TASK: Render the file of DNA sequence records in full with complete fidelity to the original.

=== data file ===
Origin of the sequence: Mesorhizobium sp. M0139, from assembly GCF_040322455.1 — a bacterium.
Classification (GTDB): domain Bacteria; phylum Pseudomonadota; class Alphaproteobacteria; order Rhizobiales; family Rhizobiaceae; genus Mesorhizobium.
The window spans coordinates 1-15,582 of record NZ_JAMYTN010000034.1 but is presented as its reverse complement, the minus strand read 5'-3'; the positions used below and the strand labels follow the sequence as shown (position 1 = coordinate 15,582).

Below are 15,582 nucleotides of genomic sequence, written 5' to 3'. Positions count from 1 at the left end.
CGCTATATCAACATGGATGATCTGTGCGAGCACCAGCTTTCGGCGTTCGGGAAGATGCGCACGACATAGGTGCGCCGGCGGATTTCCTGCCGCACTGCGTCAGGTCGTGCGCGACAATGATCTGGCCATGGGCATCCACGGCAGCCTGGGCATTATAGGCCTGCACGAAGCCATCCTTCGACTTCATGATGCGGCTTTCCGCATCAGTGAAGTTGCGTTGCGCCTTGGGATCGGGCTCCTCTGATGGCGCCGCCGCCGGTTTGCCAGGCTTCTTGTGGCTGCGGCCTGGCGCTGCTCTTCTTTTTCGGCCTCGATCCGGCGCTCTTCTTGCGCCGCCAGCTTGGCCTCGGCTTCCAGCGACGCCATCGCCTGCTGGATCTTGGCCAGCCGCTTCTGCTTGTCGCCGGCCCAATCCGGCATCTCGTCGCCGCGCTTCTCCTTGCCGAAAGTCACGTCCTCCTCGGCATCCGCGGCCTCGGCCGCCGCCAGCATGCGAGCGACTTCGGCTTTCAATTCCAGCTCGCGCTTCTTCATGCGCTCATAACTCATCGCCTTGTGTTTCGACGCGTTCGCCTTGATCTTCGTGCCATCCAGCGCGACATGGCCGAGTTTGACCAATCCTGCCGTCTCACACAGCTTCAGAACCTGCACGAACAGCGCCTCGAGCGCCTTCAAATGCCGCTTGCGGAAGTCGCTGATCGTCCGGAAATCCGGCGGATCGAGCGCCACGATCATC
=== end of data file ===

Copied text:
Origin of the sequence: Mesorhizobium sp. M0139, from assembly GCF_040322455.1 — a bacterium.
Classification (GTDB): domain Bacteria; phylum Pseudomonadota; class Alphaproteobacteria; order Rhizobiales; family Rhizobiaceae; genus Mesorhizobium.
The window spans coordinates 1-15,582 of record NZ_JAMYTN010000034.1 but is presented as its reverse complement, the minus strand read 5'-3'; the positions used below and the strand labels follow the sequence as shown (position 1 = coordinate 15,582).

Below are 15,582 nucleotides of genomic sequence, written 5' to 3'. Positions count from 1 at the left end.
CGCTATATCAACATGGATGATCTGTGCGAGCACCAGCTTTCGGCGTTCGGGAAGATGCGCACGACATAGGTGCGCCGGCGGATTTCCTGCCGCACTGCGTCAGGTCGTGCGCGACAATGATCTGGCCATGGGCATCCACGGCAGCCTGGGCATTATAGGCCTGCACGAAGCCATCCTTCGACTTCATGATGCGGCTTTCCGCATCAGTGAAGTTGCGTTGCGCCTTGGGATCGGGCTCCTCTGATGGCGCCGCCGCCGGTTTGCCAGGCTTCTTGTGGCTGCGGCCTGGCGCTGCTCTTCTTTTTCGGCCTCGATCCGGCGCTCTTCTTGCGCCGCCAGCTTGGCCTCGGCTTCCAGCGACGCCATCGCCTGCTGGATCTTGGCCAGCCGCTTCTGCTTGTCGCCGGCCCAATCCGGCATCTCGTCGCCGCGCTTCTCCTTGCCGAAAGTCACGTCCTCCTCGGCATCCGCGGCCTCGGCCGCCGCCAGCATGCGAGCGACTTCGGCTTTCAATTCCAGCTCGCGCTTCTTCATGCGCTCATAACTCATCGCCTTGTGTTTCGACGCGTTCGCCTTGATCTTCGTGCCATCCAGCGCGACATGGCCGAGTTTGACCAATCCTGCCGTCTCACACAGCTTCAGAACCTGCACGAACAGCGCCTCGAGCGCCTTCAAATGCCGCTTGCGGAAGTCGCTGATCGTCCGGAAATCCGGCGGATCGAGCGCCACGATCATC